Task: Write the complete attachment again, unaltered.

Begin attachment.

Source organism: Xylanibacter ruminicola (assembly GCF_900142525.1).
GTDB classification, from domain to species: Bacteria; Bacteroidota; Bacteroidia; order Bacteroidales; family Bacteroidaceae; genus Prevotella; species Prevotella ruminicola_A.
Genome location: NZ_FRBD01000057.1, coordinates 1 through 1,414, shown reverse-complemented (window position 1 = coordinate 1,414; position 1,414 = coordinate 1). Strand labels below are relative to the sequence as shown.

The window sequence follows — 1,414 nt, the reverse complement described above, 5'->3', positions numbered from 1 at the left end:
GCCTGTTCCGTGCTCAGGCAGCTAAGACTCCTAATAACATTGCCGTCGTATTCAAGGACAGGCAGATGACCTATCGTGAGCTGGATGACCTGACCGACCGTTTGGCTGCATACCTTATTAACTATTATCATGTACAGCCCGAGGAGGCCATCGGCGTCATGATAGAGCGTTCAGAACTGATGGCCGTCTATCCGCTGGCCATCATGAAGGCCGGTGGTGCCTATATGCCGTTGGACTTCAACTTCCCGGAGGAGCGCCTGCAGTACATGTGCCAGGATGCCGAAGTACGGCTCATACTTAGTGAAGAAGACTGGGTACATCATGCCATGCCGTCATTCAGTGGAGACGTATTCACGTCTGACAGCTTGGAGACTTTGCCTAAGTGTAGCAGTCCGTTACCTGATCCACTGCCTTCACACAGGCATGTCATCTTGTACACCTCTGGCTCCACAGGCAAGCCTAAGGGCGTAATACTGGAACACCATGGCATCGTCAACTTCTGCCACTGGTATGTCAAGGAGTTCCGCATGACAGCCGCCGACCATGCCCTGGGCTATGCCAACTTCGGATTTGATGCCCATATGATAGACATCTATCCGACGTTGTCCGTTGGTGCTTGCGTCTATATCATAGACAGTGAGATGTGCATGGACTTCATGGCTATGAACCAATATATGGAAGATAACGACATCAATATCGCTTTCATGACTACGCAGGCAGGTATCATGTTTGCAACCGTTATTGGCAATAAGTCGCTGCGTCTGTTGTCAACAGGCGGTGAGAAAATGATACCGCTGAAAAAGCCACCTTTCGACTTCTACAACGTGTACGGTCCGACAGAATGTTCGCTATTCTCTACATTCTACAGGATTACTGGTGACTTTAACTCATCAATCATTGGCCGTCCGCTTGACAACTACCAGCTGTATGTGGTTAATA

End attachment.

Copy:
Source organism: Xylanibacter ruminicola (assembly GCF_900142525.1).
GTDB classification, from domain to species: Bacteria; Bacteroidota; Bacteroidia; order Bacteroidales; family Bacteroidaceae; genus Prevotella; species Prevotella ruminicola_A.
Genome location: NZ_FRBD01000057.1, coordinates 1 through 1,414, shown reverse-complemented (window position 1 = coordinate 1,414; position 1,414 = coordinate 1). Strand labels below are relative to the sequence as shown.

The window sequence follows — 1,414 nt, the reverse complement described above, 5'->3', positions numbered from 1 at the left end:
GCCTGTTCCGTGCTCAGGCAGCTAAGACTCCTAATAACATTGCCGTCGTATTCAAGGACAGGCAGATGACCTATCGTGAGCTGGATGACCTGACCGACCGTTTGGCTGCATACCTTATTAACTATTATCATGTACAGCCCGAGGAGGCCATCGGCGTCATGATAGAGCGTTCAGAACTGATGGCCGTCTATCCGCTGGCCATCATGAAGGCCGGTGGTGCCTATATGCCGTTGGACTTCAACTTCCCGGAGGAGCGCCTGCAGTACATGTGCCAGGATGCCGAAGTACGGCTCATACTTAGTGAAGAAGACTGGGTACATCATGCCATGCCGTCATTCAGTGGAGACGTATTCACGTCTGACAGCTTGGAGACTTTGCCTAAGTGTAGCAGTCCGTTACCTGATCCACTGCCTTCACACAGGCATGTCATCTTGTACACCTCTGGCTCCACAGGCAAGCCTAAGGGCGTAATACTGGAACACCATGGCATCGTCAACTTCTGCCACTGGTATGTCAAGGAGTTCCGCATGACAGCCGCCGACCATGCCCTGGGCTATGCCAACTTCGGATTTGATGCCCATATGATAGACATCTATCCGACGTTGTCCGTTGGTGCTTGCGTCTATATCATAGACAGTGAGATGTGCATGGACTTCATGGCTATGAACCAATATATGGAAGATAACGACATCAATATCGCTTTCATGACTACGCAGGCAGGTATCATGTTTGCAACCGTTATTGGCAATAAGTCGCTGCGTCTGTTGTCAACAGGCGGTGAGAAAATGATACCGCTGAAAAAGCCACCTTTCGACTTCTACAACGTGTACGGTCCGACAGAATGTTCGCTATTCTCTACATTCTACAGGATTACTGGTGACTTTAACTCATCAATCATTGGCCGTCCGCTTGACAACTACCAGCTGTATGTGGTTAATA